In elderly patients, as in the general population, esophageal injury is a rare consequence of trauma. Esophageal injury following penetrating trauma is more common than esophageal injury following blunt trauma. Associated tracheobronchial and vascular injuries are more likely in the setting of penetrating esophageal trauma due to the mechanism of injury and the proximity of these relevant structures. Mechanisms of blunt trauma associated with rapid deceleration may rarely lead to esophageal injury; however, the intrathoracic location of the esophagus is often protective. In a review of all trauma admissions over a 5-year period (2009–2014), penetrating esophageal injury accounted for 0.6% of all admissions. Blunt esophageal injury was even less frequent, accounting for only 0.06% of all admissions (Biffl et al., J Trauma Acute Care Surg 79(6):1089–95). Elderly trauma patients are typically frailer than those in the general population. While they are increasingly predisposed to rib fractures and vertebral fractures, even in the setting of simple mechanical falls, there does not appear to be an increased likelihood of esophageal injury in the elderly population. The anatomic changes and altered physiology associated with aging may increase the potential for iatrogenic injury, however. Musculoskeletal derangements such as kyphosis, bone spurs, and cervical and thoracic lumbar spine degeneration can all lead to impingement or altered course of the esophagus. Similarly, the structure and function of the esophagus can potentially be altered with aging, leading to diverticuli, stricturing, tortuosity, and hiatal hernia, all of which may potentiate iatrogenic injury.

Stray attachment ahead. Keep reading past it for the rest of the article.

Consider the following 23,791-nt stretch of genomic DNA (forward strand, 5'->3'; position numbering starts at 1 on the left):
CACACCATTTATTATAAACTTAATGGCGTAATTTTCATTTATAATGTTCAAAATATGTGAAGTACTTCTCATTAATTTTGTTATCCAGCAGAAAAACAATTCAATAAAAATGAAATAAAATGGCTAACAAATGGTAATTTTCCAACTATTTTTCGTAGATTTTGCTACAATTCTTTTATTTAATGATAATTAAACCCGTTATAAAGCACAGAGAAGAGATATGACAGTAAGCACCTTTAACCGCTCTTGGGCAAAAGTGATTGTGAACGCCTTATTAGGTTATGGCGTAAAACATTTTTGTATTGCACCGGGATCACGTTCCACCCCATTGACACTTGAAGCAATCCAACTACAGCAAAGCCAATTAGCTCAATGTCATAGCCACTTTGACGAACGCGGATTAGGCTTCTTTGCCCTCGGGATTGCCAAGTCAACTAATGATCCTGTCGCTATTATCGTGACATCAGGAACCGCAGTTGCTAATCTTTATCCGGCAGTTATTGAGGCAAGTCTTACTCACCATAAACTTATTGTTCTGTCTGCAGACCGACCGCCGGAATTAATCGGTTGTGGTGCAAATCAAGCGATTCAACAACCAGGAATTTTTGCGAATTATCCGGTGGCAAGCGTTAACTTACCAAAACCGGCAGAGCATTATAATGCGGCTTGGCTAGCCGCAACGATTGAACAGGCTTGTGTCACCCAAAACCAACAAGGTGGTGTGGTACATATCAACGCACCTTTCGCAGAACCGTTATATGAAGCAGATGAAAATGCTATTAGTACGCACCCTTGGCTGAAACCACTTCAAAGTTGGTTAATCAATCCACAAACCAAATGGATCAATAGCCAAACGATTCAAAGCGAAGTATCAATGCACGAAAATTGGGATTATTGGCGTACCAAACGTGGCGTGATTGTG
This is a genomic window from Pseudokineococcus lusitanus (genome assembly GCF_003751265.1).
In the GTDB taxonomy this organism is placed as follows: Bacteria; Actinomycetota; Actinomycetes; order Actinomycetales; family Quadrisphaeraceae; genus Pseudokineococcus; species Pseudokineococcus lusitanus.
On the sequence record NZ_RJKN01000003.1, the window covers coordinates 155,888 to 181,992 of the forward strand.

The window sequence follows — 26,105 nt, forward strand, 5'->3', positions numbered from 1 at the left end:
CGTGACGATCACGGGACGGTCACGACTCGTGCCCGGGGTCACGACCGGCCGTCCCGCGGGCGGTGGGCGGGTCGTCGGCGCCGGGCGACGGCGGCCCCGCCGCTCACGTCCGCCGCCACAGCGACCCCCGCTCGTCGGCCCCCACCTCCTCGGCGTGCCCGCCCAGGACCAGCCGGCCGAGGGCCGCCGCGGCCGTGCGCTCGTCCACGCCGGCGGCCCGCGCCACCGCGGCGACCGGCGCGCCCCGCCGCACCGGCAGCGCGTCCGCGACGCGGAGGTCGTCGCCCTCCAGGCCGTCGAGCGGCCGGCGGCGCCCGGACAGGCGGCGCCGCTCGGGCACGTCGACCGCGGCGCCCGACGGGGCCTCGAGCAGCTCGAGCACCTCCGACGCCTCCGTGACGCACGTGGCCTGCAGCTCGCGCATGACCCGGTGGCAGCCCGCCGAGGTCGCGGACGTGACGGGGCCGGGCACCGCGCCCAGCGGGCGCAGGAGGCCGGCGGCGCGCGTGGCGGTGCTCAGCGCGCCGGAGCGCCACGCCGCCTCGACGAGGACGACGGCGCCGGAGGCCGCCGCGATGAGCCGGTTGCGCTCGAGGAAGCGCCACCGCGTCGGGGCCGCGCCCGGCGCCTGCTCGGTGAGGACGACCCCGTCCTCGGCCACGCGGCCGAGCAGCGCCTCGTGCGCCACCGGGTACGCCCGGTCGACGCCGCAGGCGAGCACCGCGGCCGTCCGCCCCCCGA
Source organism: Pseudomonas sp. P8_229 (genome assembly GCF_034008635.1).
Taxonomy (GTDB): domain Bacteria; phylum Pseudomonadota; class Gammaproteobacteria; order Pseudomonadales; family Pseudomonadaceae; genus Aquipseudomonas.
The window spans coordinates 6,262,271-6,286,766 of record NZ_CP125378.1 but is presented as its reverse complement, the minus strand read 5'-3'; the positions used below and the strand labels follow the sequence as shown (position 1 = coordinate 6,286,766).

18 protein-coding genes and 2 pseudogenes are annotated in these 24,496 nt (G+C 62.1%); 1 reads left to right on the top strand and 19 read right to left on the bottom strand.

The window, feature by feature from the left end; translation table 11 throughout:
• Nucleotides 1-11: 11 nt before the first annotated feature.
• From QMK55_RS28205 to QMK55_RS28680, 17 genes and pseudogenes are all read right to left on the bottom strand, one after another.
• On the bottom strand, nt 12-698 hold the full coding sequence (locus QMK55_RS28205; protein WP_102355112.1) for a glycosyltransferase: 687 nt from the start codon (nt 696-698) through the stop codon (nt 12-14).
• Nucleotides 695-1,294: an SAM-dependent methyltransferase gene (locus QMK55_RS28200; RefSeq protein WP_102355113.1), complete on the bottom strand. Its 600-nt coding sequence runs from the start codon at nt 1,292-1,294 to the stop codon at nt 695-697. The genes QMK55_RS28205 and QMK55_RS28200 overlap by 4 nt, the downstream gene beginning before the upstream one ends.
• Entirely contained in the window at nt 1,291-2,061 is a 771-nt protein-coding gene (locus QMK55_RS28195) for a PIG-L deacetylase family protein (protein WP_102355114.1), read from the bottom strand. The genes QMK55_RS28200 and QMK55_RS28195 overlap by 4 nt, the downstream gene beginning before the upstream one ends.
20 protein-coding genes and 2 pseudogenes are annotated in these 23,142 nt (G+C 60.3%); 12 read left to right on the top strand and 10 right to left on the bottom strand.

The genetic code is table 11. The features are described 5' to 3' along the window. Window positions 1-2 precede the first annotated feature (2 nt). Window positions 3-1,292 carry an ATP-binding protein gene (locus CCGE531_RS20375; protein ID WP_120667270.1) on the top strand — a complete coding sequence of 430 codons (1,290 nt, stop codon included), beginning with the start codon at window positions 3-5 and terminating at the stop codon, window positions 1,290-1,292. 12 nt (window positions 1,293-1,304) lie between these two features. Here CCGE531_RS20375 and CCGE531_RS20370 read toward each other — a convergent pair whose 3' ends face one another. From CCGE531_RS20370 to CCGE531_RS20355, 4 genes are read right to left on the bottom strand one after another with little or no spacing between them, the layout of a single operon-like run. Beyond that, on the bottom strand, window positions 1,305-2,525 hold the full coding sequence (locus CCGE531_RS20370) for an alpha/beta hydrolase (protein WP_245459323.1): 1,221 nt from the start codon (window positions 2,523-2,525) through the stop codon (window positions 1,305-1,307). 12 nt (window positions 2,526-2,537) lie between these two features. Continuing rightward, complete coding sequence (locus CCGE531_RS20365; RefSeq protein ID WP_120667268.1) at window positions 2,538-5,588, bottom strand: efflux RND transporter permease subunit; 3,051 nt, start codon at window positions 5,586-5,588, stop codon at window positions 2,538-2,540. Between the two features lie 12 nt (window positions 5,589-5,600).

KeywordsEsophageal injury Penetrating esophageal injury Blunt esophageal injury Pneumomediastinum Esophageal stent
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